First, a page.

• MID-RANGE: Luxury on the River – Despite its name, this place comes at a mid-range price and is located in a historic building overlooking the river. It has helpful staff and a varied breakfast, plus the rooms are quite large. There’s real Italian flare to the décor and a cozy lounge and library.
  • LUXURY: Hotel NH Collection Roma Giustiniano – This four-star hotel with spacious rooms is a great value. All its rooms have gorgeous parquet floors, and many have balconies with great views. There’s also a small gym and a restaurant on-site.

4. Ostiense

colorful street art in Ostiense, Rome; photo by Nicholas Frisardi (flickr:@123711915@N05)
Ostiense is a half-hour bus ride south of the center of Rome, but it’s a great neighborhood for a less touristy experience. Formerly an industrial area, it’s had a hipster makeover and is famous for its street art, food, and nightlife. On Via Giuseppe Libetta, you’ll find many of Rome’s best nightclubs and music venues. There’s even history here: the ancient Pyramid of Cestius, made of white marble blocks.

Best places to stay in Ostiense

  • BUDGET: Verrazzano 37 Guest House – This small place offers four comfortable rooms with modern furniture, a shared kitchen, and free Wi-Fi and is right near a 24-hour grocery store. It has nice double rooms, making it especially popular with couples on a budget.
  • MID-RANGE: Gasometer Urban Suites – Created out of a former factory in 2018, this spot features stylish and spacious rooms, and you can access a shared rooftop terrace with great views (and also a gym).
  • LUXURY: Sheraton Roma Hotel – This luxury hotel and conference center has a fabulous pool area and is great for a summer stay, especially with kids. It’s less Italian in style than other accommodations in Rome but makes up for it with spacious, quiet rooms and excellent breakfasts. There’s a lot of garden greenery and even a small wooded area surrounding the hotel, so it feels like you’re much further from central Rome than you actually are.

5. Testaccio

Testaccio skyline in Rome; photo by Nicola (flickr:@15216811@N06)
Testaccio, a 20-minute walk south of the Colosseum, is an edgier district, a former slaughterhouse area now adored by foodies. It’s not necessarily full of Instagram-worthy architecture, but it’s really got heart.

There are a bunch of art museums and other sightseeing spots in Testaccio, but the best reason to stay here is the food, from the Testaccio Market with its gourmet street food stalls to spots like Da Remo, which many people claim has the best traditional pizza in Rome.

Best places to stay in Testaccio

  • BUDGET: I-sleep B&B – This budget accommodation is in a really convenient location, but it’s still reasonably quiet. A light breakfast is included with your room rate. Most rooms are decorated in a modern black-and-white style and are clean and comfortable.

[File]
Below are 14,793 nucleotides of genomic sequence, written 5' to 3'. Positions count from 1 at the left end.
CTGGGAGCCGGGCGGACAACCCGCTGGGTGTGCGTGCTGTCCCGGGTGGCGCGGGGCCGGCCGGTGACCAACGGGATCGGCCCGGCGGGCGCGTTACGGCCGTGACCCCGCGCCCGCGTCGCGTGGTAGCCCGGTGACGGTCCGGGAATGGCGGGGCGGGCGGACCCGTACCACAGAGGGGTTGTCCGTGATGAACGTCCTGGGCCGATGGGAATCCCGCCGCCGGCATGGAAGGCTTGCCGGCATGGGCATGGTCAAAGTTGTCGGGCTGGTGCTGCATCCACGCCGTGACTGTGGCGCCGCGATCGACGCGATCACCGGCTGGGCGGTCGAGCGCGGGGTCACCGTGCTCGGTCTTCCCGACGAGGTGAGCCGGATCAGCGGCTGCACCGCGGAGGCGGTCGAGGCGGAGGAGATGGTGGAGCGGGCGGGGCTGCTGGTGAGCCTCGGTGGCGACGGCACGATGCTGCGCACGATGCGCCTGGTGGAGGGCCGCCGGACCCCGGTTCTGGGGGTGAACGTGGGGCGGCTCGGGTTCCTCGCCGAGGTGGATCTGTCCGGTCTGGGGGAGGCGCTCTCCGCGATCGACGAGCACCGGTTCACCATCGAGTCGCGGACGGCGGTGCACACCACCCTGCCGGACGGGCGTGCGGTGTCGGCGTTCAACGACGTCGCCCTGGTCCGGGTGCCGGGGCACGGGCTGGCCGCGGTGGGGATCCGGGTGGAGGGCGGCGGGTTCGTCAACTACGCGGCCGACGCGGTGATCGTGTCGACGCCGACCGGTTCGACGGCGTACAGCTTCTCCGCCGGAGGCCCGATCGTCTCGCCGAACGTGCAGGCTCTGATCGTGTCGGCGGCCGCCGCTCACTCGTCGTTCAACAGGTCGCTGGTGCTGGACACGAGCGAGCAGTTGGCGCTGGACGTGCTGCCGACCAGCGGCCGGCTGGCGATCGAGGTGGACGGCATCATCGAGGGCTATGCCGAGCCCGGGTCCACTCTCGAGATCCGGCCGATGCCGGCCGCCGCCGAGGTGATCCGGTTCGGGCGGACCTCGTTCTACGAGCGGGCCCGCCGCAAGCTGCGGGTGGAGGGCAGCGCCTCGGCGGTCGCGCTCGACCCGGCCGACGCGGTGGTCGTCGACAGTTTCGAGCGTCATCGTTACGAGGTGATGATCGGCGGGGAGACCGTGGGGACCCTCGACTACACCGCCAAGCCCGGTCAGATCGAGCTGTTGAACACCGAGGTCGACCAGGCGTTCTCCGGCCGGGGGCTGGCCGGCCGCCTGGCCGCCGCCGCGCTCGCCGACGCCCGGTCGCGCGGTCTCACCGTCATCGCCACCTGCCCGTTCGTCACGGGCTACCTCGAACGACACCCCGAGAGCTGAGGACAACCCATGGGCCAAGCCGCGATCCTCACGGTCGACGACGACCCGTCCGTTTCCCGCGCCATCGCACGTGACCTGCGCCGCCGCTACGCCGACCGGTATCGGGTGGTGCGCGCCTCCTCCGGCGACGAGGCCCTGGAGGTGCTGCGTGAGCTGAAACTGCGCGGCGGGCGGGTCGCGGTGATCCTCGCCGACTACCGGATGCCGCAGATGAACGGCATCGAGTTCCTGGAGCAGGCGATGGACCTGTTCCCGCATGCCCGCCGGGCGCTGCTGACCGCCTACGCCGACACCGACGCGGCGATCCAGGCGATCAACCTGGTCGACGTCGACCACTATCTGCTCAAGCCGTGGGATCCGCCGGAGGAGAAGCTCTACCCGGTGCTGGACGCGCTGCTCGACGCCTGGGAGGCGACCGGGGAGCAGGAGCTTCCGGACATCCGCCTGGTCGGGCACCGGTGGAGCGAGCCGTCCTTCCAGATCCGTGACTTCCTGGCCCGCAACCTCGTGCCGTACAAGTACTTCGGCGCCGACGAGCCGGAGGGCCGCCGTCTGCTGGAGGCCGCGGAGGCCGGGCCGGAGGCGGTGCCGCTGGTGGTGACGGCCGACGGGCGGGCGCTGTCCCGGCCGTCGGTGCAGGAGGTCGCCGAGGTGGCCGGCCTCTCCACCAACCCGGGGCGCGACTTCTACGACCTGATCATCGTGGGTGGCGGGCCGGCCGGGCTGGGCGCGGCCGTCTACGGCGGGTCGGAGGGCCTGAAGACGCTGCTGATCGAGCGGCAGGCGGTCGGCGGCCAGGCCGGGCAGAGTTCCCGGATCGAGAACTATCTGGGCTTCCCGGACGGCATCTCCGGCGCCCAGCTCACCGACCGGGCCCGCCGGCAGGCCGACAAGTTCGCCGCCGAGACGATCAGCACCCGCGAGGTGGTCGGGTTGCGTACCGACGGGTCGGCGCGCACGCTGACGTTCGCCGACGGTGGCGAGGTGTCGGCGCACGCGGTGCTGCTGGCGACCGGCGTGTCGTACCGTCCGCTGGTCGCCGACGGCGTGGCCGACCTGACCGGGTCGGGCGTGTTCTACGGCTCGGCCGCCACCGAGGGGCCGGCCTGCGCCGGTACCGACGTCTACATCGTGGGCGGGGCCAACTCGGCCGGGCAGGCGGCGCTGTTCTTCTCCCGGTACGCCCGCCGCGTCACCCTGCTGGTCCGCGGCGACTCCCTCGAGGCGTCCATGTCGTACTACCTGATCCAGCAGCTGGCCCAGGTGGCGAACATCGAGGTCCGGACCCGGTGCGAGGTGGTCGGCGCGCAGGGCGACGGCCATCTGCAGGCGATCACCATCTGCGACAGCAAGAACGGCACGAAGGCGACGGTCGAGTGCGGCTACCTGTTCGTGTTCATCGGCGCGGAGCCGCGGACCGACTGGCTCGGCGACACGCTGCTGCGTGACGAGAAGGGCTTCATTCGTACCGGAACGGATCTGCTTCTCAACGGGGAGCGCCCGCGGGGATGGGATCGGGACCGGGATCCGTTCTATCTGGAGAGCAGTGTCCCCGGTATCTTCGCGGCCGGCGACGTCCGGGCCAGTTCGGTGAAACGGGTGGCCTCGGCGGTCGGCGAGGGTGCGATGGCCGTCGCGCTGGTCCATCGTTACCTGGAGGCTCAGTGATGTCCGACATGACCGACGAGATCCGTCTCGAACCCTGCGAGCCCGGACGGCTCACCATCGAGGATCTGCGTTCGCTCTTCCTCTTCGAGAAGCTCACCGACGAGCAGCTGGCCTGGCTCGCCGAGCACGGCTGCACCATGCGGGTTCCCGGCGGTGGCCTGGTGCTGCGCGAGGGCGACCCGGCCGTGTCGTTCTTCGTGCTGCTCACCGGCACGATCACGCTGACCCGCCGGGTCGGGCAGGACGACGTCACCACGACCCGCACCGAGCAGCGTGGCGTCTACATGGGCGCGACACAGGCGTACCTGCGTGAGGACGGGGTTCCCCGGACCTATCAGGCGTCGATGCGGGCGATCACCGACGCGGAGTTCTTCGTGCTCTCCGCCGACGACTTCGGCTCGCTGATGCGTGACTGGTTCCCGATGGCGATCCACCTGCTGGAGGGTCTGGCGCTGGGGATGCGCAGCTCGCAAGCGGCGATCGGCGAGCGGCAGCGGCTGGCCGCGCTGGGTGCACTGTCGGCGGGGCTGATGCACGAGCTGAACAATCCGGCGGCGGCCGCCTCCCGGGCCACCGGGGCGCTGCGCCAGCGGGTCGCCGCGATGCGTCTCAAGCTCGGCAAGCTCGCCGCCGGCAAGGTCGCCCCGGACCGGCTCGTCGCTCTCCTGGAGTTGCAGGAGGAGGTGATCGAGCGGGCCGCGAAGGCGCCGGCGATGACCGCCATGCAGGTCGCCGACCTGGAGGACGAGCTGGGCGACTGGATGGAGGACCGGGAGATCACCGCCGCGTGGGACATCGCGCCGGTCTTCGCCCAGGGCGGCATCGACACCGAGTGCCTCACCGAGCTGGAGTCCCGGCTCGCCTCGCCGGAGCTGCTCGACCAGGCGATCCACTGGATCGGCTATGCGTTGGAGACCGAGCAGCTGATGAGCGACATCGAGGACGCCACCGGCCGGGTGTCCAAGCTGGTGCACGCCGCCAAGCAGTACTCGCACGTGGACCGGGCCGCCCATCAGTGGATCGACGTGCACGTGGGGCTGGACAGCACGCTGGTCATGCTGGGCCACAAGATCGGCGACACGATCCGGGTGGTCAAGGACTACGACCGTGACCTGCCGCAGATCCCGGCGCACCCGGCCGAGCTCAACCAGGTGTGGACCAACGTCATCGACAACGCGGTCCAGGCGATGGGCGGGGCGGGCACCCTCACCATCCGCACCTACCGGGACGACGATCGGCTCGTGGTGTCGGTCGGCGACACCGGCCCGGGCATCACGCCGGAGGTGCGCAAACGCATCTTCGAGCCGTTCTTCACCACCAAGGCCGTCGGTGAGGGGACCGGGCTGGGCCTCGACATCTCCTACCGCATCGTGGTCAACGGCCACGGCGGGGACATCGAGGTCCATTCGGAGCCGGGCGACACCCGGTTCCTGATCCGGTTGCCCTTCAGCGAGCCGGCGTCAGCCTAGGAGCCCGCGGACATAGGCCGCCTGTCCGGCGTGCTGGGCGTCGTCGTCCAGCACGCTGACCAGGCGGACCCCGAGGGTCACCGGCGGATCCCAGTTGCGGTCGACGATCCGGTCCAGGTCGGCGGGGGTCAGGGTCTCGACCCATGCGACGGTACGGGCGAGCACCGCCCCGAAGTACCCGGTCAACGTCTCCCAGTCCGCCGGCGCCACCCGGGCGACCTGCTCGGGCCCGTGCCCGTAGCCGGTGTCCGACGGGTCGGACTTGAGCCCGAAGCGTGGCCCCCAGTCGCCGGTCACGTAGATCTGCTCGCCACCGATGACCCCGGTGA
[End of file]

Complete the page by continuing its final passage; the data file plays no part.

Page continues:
• MID-RANGE: 149 Guesthouse – Really helpful staff make a stay here great, and the espresso machines and jacuzzis are also a bonus. It’s in a classy building; rooms with balconies look over the leafy trees along the street. If you’re there on a Sunday, make sure you check out the outdoor Porta Portese flea market nearby.
  • LUXURY: Seven Suites – You’ll get very good value for these spacious, modern rooms and a good breakfast in the café at the front. It’s recently renovated, with classy bathrooms and really comfortable memory-foam beds. It’s a small property with just six rooms, so it’s quiet.

6. Pigneto

street art in Pigneto; photo by Agostino Zamboni (flickr:@agostinozamboni)
Less than a 15-minute tram ride from the center of Rome, Pigneto is a colorful neighborhood full of interesting graffiti, street art, and murals that’s had a hipster makeover in recent years. Some people call it the Brooklyn of Rome, and I think that’s a fair description! It’s filling up with trendy bars and restaurants and often gets labeled Bohemian, although it’s a real mix of small, older homes and new apartment buildings. It’s also home to lots of small cocktail bars and cafés and other great spots for some people-watching.

Best places to stay in Pigneto

  • BUDGET: Relais Villa Fiorelli – This is located in a quiet spot on the Piazza di Villa Fiorelli. It has simple, modern rooms with free Wi-Fi, some with balconies looking over the lush garden. Room rates include breakfast served either in your room or outside in the garden. The recent addition of the new Line C Lodi metro station makes it even easier to get into central Rome from here.
  • MID-RANGE: Eurostars Roma Aeterna – Right on the Piazza del Pigneto, this hotel is in a former pharmaceutical factory. Inside, rooms are decorated with minimalist but stylish décor and photography. It offers a great breakfast, and there’s a well-equipped free gym too.
  • LUXURY: Hotel Latinum – This boutique hotel of just twelve rooms has a special glass floor so you can see what lies under it, thanks to some archaeological excavation — a great way to remind you of the history of Rome even when you’re back in the hotel. It’s an elegant spot with beautiful wooden furniture, and the rooftop terrace is a good place to relax.

7. Tridente

Trevi fountain in the middle of Rome
The Tridente area has plenty of tourists coming to see the Trevi Fountain and the Spanish Steps, but there’s also amazing shopping and fancy hotels and restaurants. Strolling back to your accommodation in Tridente, you’ll pass historic sites, old architecture, and endless options for dining.